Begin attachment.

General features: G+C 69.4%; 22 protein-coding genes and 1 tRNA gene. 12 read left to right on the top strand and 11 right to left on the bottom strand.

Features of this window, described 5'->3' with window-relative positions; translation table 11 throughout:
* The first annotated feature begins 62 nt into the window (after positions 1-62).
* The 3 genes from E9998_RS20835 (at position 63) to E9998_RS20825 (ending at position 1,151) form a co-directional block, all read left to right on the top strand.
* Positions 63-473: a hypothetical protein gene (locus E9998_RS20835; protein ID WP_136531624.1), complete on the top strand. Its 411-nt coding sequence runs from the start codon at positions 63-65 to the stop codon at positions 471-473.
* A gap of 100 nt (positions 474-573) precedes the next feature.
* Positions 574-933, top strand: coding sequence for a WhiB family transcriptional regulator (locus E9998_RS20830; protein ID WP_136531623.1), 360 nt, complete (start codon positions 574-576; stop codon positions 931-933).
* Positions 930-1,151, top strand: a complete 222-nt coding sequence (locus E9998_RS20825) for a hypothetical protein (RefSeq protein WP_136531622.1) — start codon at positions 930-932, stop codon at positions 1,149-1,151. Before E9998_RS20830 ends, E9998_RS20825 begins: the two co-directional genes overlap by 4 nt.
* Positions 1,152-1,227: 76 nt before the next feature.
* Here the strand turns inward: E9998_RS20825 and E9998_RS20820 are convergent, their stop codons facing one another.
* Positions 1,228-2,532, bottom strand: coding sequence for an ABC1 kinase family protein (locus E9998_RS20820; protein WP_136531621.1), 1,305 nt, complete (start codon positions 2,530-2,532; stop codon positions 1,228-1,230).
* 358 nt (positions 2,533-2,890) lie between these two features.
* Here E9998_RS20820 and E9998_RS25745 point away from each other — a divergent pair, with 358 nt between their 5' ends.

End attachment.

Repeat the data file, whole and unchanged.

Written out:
General features: G+C 69.4%; 22 protein-coding genes and 1 tRNA gene. 12 read left to right on the top strand and 11 right to left on the bottom strand.

Features of this window, described 5'->3' with window-relative positions; translation table 11 throughout:
* The first annotated feature begins 62 nt into the window (after positions 1-62).
* The 3 genes from E9998_RS20835 (at position 63) to E9998_RS20825 (ending at position 1,151) form a co-directional block, all read left to right on the top strand.
* Positions 63-473: a hypothetical protein gene (locus E9998_RS20835; protein ID WP_136531624.1), complete on the top strand. Its 411-nt coding sequence runs from the start codon at positions 63-65 to the stop codon at positions 471-473.
* A gap of 100 nt (positions 474-573) precedes the next feature.
* Positions 574-933, top strand: coding sequence for a WhiB family transcriptional regulator (locus E9998_RS20830; protein ID WP_136531623.1), 360 nt, complete (start codon positions 574-576; stop codon positions 931-933).
* Positions 930-1,151, top strand: a complete 222-nt coding sequence (locus E9998_RS20825) for a hypothetical protein (RefSeq protein WP_136531622.1) — start codon at positions 930-932, stop codon at positions 1,149-1,151. Before E9998_RS20830 ends, E9998_RS20825 begins: the two co-directional genes overlap by 4 nt.
* Positions 1,152-1,227: 76 nt before the next feature.
* Here the strand turns inward: E9998_RS20825 and E9998_RS20820 are convergent, their stop codons facing one another.
* Positions 1,228-2,532, bottom strand: coding sequence for an ABC1 kinase family protein (locus E9998_RS20820; protein WP_136531621.1), 1,305 nt, complete (start codon positions 2,530-2,532; stop codon positions 1,228-1,230).
* 358 nt (positions 2,533-2,890) lie between these two features.
* Here E9998_RS20820 and E9998_RS25745 point away from each other — a divergent pair, with 358 nt between their 5' ends.